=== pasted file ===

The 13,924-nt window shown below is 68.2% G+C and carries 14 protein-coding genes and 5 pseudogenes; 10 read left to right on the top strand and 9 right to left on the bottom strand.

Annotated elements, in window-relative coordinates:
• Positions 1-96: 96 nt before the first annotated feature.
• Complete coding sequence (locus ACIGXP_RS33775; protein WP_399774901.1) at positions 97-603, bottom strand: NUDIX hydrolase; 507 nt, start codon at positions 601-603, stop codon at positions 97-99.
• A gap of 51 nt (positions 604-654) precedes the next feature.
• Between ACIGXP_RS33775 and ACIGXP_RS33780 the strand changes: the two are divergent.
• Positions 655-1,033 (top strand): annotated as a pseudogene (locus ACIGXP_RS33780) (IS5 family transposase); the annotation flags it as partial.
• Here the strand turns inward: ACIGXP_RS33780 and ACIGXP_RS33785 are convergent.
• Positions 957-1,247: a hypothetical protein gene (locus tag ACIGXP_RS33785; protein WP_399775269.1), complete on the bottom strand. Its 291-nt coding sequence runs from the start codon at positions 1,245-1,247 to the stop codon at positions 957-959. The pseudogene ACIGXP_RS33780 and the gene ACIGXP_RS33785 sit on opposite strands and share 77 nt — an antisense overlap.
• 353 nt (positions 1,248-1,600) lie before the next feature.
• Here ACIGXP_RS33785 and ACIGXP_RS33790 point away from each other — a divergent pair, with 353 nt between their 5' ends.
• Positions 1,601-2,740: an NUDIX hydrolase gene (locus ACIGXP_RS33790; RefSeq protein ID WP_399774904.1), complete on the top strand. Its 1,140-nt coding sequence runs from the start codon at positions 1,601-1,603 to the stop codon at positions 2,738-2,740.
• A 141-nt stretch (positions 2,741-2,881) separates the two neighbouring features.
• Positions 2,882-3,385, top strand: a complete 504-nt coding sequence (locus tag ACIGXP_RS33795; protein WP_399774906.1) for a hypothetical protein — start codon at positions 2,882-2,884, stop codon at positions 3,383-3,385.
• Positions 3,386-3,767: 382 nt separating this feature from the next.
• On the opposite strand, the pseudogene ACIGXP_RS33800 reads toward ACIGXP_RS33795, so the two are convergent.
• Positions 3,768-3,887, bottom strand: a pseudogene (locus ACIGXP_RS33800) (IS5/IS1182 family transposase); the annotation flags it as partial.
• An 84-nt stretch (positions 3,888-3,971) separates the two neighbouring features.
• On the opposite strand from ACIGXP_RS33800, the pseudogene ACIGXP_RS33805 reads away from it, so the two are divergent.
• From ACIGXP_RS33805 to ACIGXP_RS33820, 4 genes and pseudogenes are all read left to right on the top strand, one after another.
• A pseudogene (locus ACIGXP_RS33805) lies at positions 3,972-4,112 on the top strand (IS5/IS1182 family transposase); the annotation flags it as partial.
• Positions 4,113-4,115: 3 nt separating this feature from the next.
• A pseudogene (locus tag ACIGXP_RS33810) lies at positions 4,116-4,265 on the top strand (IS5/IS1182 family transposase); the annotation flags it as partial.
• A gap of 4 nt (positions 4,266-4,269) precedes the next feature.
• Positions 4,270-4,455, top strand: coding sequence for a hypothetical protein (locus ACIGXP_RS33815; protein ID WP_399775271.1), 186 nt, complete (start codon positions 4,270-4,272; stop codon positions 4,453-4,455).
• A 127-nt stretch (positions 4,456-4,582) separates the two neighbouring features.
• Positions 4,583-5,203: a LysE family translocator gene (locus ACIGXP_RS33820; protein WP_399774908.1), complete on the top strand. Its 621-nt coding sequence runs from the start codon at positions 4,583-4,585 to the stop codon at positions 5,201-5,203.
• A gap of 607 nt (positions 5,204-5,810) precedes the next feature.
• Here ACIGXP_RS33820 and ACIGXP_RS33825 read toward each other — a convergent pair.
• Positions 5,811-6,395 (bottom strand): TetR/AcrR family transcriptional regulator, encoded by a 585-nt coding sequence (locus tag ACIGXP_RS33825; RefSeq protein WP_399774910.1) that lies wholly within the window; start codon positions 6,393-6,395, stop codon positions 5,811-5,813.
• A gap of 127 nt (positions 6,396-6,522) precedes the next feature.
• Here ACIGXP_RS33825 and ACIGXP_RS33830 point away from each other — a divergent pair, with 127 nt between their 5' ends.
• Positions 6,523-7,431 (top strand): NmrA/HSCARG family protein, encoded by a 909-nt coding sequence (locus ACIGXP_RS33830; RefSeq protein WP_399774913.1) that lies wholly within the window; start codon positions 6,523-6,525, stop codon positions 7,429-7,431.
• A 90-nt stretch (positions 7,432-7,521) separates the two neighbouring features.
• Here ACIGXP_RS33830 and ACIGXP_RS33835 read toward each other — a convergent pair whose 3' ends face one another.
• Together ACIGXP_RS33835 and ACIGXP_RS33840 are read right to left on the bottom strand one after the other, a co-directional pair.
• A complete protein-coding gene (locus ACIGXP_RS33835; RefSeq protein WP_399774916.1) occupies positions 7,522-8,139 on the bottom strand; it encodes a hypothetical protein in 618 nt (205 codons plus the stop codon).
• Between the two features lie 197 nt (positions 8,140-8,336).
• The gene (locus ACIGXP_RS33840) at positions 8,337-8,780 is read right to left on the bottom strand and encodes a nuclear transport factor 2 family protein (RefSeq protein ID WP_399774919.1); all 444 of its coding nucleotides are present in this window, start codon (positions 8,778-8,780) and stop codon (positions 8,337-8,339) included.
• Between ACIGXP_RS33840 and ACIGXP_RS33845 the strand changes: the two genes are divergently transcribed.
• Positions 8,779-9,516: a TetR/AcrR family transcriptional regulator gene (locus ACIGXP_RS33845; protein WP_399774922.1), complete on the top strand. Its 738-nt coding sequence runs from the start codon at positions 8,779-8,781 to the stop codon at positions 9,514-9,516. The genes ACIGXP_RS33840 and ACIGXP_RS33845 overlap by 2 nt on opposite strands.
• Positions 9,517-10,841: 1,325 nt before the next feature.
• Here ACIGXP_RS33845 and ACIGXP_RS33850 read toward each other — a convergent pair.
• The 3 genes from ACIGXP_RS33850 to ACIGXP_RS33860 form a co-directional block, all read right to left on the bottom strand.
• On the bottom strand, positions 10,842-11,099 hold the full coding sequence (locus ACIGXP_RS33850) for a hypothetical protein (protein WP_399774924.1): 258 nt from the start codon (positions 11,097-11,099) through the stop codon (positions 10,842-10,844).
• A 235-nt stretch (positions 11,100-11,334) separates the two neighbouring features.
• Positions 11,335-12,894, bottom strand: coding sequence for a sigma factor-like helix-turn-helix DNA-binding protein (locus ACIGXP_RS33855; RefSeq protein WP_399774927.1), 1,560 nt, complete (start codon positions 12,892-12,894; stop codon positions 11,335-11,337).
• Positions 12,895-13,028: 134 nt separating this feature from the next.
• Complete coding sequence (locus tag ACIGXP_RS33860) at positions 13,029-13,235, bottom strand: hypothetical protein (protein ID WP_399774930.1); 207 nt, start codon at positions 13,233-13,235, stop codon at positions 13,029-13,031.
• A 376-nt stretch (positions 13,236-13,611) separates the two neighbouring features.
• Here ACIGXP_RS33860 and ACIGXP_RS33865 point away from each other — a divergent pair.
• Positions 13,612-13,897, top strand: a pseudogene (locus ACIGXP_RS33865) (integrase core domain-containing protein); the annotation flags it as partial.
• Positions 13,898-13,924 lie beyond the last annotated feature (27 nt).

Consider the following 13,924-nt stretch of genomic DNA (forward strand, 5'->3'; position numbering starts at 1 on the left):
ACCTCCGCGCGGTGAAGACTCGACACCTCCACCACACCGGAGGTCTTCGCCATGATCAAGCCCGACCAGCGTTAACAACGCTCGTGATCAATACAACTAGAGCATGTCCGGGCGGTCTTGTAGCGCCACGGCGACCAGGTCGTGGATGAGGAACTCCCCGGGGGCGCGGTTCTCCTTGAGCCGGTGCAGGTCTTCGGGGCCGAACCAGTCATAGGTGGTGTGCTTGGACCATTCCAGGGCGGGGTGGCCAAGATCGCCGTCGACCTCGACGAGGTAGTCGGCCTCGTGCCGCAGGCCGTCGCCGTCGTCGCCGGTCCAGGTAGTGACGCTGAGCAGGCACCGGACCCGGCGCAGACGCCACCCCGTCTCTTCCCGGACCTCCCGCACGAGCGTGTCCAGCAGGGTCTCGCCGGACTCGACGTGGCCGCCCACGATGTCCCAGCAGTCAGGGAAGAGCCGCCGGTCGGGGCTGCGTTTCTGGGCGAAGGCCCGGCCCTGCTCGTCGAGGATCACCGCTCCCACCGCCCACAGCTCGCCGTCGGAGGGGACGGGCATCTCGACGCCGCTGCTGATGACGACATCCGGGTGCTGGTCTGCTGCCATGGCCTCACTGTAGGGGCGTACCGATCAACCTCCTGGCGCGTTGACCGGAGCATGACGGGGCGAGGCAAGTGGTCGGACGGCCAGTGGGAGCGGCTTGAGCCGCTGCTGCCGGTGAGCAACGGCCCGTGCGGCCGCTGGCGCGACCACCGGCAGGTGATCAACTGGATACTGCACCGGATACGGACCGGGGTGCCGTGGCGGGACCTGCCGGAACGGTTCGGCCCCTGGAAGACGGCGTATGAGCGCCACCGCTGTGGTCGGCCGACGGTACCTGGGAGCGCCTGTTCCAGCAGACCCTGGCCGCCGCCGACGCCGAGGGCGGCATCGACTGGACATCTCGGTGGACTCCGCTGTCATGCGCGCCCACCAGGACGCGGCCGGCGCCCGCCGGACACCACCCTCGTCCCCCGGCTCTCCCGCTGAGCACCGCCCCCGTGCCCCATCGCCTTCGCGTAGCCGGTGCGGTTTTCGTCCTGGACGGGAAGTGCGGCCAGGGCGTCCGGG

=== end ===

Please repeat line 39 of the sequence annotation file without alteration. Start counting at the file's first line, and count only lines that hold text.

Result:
• The gene (locus ACIGXP_RS33840) at positions 8,337-8,780 is read right to left on the bottom strand and encodes a nuclear transport factor 2 family protein (RefSeq protein ID WP_399774919.1); all 444 of its coding nucleotides are present in this window, start codon (positions 8,778-8,780) and stop codon (positions 8,337-8,339) included.